- Keynote titled “The three L’s in modern high-performance networking: Low latency, Low cost, Low processing load”, will be given by Torsten Hoefler, ETH Zürich.
- Six papers have been accepted for the technical sessions after a reviewing period conducted by 32 highly-reputed experts both from academia and industry.
- Panel session: “Industrial perspective of high-speed communication technology evolution”, moderated by Dr. Young Cho, University of Southern California. The panelists will be:
– Eitan Zahavi, Mellanox Technologies, Israel
– Ola Torudbakken, Skala Norge AS, Norway
– Cyriel Minkenberg, Rockley Photonics, Ltd, Switzerland
|[08:30 – 8:45] Opening
|[08:45 – 10:00] Keynote
The three L’s in modern high-performance networking: Low latency, Low cost, Low processing load (slides )
|[10:00 – 10:30] Coffee break
[10:30 – 12:00] Technical Session 1 (research papers)
Analysis and improvement of Valiant routing in low-diameter networks (slides )
Node-type-based load-balancing routing for Parallel Generalized Fat-Trees (slides )
Analyzing topology parameters for achieving energy-efficient k-ary n-cubes (slides )
|[12:00 – 13:30] Lunch
[13:30 – 15:00] Technical Session 2 (research papers)
Evaluating Energy Saving Strategies on Torus, K-Ary N-Tree, and Dragonfly (slides )
VEF3 traces: towards a complete framework for modelling network workloads for exascale systems (slides )
Improving the Efficiency of Future Exascale Systems with rCUDA (slides )
[15:00 – 15:30] Coffee break
|[15:30 – 17:00] Panel Session
Industrial perspective of high-speed communication technology evolution (slides )
The three L’s in modern high-performance networking: Low latency, Low cost, Low processing load
Torsten Hoefler, Associate Professor, Scalable Parallel Computing Lab
Computer Science Department, ETH Zürich
Abstract: This talk provides an overview of recent research results in high-performance networking. We discuss the history and design tradeoffs for large-scale topologies following the growing demand for low latency and high throughput at lowest cost. We then introduce a high-performance cost-effective network topology called Slim Fly that approaches the theoretically optimal network diameter. We analyze Slim Fly and compare it to both traditional and state-of-the-art networks. Our analysis shows that Slim Fly has significant advantages over other topologies in latency, bandwidth, resiliency, cost, and power consumption. After solving the topology problem, we focus on the endpoint. Today’s network cards contain rather powerful processors optimized for data movement. However, these devices are limited to fixed functions, such as remote direct memory access. We describe sPIN, a portable programming model to offload simple packet processing functions to the network card. The portable packet-processing network acceleration sPIN model is similar to compute acceleration with CUDA or OpenCL. We demonstrate several use-cases for which network acceleration enables an eco-system that can significantly speed up applications and system services. Both of these recent results will guide design and implementation of future data-center and HPC networks.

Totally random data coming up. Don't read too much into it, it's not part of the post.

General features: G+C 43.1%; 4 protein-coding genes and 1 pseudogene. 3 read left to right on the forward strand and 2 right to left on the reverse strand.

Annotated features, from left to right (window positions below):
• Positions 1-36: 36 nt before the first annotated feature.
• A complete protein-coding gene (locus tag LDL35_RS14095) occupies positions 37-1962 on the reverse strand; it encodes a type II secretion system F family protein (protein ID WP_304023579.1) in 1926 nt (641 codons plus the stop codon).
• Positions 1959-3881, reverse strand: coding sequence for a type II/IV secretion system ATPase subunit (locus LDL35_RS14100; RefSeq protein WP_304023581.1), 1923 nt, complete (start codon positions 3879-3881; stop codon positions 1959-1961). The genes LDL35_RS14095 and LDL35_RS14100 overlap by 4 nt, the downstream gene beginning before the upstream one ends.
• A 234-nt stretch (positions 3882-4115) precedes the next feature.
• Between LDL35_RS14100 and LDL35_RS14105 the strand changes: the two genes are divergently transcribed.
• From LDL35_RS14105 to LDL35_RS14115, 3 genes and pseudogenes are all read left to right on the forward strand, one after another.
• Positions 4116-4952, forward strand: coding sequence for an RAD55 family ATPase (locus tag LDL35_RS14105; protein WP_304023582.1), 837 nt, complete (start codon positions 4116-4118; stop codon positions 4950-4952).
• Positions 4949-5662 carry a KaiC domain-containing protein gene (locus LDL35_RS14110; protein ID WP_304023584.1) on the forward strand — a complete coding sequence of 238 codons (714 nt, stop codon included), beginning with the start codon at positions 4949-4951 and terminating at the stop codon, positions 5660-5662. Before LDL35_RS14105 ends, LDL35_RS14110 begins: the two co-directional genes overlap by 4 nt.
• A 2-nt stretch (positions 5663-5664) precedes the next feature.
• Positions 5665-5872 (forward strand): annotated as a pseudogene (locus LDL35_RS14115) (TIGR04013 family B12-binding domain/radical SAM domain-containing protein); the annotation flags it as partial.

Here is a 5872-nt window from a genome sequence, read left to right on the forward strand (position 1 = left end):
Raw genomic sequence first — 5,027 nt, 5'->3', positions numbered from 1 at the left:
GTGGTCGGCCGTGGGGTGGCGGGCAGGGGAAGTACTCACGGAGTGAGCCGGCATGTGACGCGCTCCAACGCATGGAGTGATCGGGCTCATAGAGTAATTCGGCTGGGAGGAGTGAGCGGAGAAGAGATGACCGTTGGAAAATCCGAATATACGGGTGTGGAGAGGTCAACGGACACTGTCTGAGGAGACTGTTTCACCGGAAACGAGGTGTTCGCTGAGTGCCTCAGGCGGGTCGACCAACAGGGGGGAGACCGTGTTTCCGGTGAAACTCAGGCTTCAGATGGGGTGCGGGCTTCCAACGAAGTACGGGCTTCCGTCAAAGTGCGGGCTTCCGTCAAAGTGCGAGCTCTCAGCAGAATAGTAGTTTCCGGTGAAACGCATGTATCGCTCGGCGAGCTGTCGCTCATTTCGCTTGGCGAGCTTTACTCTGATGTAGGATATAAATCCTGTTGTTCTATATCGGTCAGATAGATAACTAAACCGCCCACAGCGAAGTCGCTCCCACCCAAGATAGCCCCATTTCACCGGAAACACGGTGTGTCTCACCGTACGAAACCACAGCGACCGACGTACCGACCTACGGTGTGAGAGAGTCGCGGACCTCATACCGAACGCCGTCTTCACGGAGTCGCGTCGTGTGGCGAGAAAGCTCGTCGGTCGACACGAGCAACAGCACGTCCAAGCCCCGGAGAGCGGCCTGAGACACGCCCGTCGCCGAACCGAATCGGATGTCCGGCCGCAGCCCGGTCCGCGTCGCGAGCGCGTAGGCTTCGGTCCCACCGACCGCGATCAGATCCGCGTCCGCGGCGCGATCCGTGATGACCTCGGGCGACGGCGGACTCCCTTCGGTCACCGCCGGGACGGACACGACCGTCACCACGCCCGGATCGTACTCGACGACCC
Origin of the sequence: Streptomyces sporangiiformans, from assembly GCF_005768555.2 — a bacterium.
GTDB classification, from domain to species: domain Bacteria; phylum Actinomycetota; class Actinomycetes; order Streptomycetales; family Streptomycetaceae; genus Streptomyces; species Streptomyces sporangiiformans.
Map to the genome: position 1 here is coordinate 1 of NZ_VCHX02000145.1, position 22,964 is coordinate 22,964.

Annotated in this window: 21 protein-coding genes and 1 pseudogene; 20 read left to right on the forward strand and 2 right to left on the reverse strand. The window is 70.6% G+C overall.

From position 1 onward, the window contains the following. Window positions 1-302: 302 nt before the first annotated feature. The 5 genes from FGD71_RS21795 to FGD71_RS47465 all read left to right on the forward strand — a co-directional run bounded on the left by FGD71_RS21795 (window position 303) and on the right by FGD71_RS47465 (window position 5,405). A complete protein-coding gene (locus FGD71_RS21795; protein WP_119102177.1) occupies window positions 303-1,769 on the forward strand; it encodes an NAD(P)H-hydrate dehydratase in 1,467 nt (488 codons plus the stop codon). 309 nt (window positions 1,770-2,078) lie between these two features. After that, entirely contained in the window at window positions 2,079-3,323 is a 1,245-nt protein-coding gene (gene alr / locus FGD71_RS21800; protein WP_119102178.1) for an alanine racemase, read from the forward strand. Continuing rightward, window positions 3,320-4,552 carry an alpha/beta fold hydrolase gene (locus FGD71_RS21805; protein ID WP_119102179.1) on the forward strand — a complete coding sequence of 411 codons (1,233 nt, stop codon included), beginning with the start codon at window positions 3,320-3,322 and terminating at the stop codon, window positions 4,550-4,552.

Torsten Hoefler is an Assistant Professor of Computer Science at ETH Zürich, Switzerland. Before joining ETH, he led the performance modeling and simulation efforts of parallel petascale applications for the NSF-funded Blue Waters project at NCSA/UIUC. He is also a key member of the Message Passing Interface (MPI) Forum where he chairs the “Collective Operations and Topologies” working group. Torsten won best paper awards at the ACM/IEEE Supercomputing Conference SC10, SC13, SC14, EuroMPI 2013, IPDPS 2015, and other conferences. He published numerous peer-reviewed scientific conference and journal articles and authored chapters of the MPI-2.2 and MPI-3.0 standards. He received the Latsis award of ETH Zurich as well as an ERC starting grant in 2015. His research interests revolve around the central topic of “Performance-centric System Design” and include scalable networks, parallel programming techniques, and performance modeling. Additional information about Torsten can be found on his homepage at htor.inf.ethz.ch.
- Mariano Benito, Pablo Fuentes, Enrique Vallejo and Ramon Beivide: Analysis and improvement of Valiant routing in low-diameter networks
Abstract: Valiant routing randomizes network traffic to avoid pathological congestion issues by diverting traffic to a random intermediate switch. It has received significant attention in recently proposed high-radix, low-diameter topologies, which are prone to congestion issues. It has been implemented obliviously, or as the basis of some non-minimal adaptive routing algorithms. An analysis of the original mechanism identifies two potential improvements regarding the selection of the intermediate switch. First, when traffic is local the randomization introduced by Valiant results in unnecessarily long paths. Instead, the introduced Restricted Valiant routing randomizes traffic within a local partition, avoiding congestion and generating shorter paths. Second, in certain cases the path to the selected random intermediate node can be blocked; a version with recomputation selects a new random intermediate node as long as the associated path remains stalled.